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North Carolina Genealogy

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The lands of the state range from sea level along the coast to the mountainous Appalachians to the west. The Europeans came with the Spanish to the region when Fort San Juan was built in the interior region in 1567. Additional forts were built, but nearly all wiped out by the Native Indians. The Spanish ended their colonizing effort in the southeastern interior region of North Carolina.

The Native Indians were Cherokee and Catawba, along with many smaller tribal groups.

The earliest English attempt at colonization in North America was the Roanoke Colony of 1584 to 1587. It was near North Carolina’s Outer Banks. It disappeared without any clue as to what happened to the colonists.

In the 1650s and 1660s new settlers, mostly English, from the Virginia colony moved south into North Carolina. Also, several runaway servants and fur trappers came to the area. Those from other regions also came south, producing 5,000 English settlers in 1700 and 11,000 in 1715. One group, was Swiss and German settlers, who established New Bern colony.

By the 1740s a surge of settlers came from Virginia and Pennsylvania to wanting new lands. These were farmers, mostly of German and Scots-Irish descent. By 1775, North Carolina was the fastest-growing British colony, with many coming as indentured servants. The colony had as population of over 200,000 in 1765 with one-fourth of that number being African-Americans, who were mostly slaves. The greatest concentration of African-Americans were on the large rice and tobacco plantations along the coast.

After the American Revolutionary War, where several battles did take place in North Carolina in the 1780s, the region experienced another surge of immigrates to the state. The population in 1786 was 350,000. This was from large groups of Germans from Pennsylvania traveling south into North Carolina and Scots-Irish who went to the far western side of the state. In November 1789, North Carolina became the 12th state added to the United States.

Over the early 1800s, plantations increased as well as slavery. It also received numerous African-Americans migrants from Virginia who had been free people of color since the colonial period. They settled in western frontier areas of North Carolina. Up until 1835, free African-Americans had the right to vote in the state, but they were put under increasing restrictions as the slavery and racial issues increased towards 1860. It was May 20, 1861 when North Carolina reluctantly seceded from the Union.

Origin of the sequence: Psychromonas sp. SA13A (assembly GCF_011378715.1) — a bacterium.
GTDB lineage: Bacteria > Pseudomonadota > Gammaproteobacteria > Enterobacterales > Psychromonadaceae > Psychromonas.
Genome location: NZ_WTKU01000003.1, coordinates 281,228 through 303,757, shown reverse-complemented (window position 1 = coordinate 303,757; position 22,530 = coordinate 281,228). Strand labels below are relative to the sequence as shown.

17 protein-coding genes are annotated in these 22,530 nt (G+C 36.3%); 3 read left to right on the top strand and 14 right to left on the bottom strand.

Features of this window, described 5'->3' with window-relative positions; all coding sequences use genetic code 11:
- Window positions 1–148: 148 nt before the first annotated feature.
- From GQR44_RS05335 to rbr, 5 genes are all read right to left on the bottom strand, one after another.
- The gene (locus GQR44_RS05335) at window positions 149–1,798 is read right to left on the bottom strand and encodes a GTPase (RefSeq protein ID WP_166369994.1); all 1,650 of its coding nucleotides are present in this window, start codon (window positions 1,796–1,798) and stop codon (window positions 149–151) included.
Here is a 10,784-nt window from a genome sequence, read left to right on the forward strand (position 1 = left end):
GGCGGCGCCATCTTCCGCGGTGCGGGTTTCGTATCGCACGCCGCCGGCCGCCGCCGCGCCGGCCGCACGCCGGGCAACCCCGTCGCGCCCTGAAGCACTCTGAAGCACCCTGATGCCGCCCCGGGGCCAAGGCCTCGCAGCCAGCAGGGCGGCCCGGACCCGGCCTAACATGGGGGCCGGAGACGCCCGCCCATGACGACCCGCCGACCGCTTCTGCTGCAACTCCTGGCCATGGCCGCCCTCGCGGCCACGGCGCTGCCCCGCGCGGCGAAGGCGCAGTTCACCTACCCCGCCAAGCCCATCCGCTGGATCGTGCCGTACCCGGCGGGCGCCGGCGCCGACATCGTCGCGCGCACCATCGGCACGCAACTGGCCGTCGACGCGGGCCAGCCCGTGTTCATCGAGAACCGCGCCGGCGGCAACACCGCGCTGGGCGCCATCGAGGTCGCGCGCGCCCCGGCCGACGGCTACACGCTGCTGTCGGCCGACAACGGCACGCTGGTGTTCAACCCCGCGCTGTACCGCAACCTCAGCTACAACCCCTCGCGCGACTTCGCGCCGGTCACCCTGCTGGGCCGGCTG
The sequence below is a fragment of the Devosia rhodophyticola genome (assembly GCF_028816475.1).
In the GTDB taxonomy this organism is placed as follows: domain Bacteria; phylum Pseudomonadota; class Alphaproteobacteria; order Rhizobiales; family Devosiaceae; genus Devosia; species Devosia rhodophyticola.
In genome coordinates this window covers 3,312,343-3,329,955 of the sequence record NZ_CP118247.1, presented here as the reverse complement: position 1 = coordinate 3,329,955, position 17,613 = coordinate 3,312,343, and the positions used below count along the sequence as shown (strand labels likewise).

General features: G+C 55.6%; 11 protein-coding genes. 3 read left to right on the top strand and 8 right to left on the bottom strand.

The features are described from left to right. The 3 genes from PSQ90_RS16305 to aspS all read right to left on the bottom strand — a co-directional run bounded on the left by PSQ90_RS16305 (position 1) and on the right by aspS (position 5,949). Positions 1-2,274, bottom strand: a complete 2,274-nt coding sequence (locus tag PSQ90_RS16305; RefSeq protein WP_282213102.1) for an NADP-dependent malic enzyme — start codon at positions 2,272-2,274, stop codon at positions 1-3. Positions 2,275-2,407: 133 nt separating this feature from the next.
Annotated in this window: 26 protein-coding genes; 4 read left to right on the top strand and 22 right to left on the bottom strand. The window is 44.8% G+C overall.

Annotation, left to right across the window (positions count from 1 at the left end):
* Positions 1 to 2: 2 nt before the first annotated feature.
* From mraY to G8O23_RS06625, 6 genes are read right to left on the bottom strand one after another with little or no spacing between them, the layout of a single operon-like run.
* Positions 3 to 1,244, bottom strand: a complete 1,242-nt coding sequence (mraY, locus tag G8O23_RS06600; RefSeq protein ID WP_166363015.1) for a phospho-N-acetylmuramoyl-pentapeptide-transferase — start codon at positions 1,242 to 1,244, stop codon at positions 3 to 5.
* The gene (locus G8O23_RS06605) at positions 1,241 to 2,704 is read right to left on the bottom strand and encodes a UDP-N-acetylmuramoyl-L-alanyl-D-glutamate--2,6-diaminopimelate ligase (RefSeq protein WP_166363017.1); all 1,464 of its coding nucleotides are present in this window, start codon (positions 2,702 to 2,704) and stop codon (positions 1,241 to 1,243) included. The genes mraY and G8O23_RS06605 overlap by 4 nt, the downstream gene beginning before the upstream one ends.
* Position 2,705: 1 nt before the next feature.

Many North Carolinians, especially yeoman farmers who owned few or no slaves, were not supportive of the Confederacy. After the war’s end, it took awhile for North Carolina to improve its economic and social standards. Racial conflicts continued through the rest of the 1800s.

In studying North Carolina genealogy, the late 1800s saw the central Piedmont region developed an industrial economy that included the cotton textile industry in close-knit company towns, and timber-based furniture and building supplies in villages such as High Point and Thomasville. This opened up new opportunities for arriving immigrates. A sizable wave of individuals from Wales came to settle in Fayetteville area.

With a lack of opportunities and treatment as second-class citizens in North Carolina for the African-Americans, thousands migrated to northern states between 1910 and 1940.

The state’s overall population has been a steady climb. In 1850 it was 869,000 residents. By 1880 the population was 1.4 million. In 1910 North Carolina had 2.2 million residents and in 2009 sits at 9.3 million residents.

A large number of Hispanic immigrants have settled in the state, mostly to work as laborers. They represent about 6 percent of the state’s population.

The North Carolina genealogy in its ethnic make up is about 24 percent with English descendants and 9.5 percent of German descent. The African-American population represents about 21.5 percent of the overall population. With a growing economic the state has attracted emigrates from Asia, mostly from India and Vietnam. North Carolina has over 111,000 Native Indians. Some of the tribes are the Coharie, Eastern Band of the Cherokee, Haliwa-Saponi, Lumbee, Meherrin, Sappony, Occaneechi Band of the Saponi Nation and Waccamaw-Siouan.

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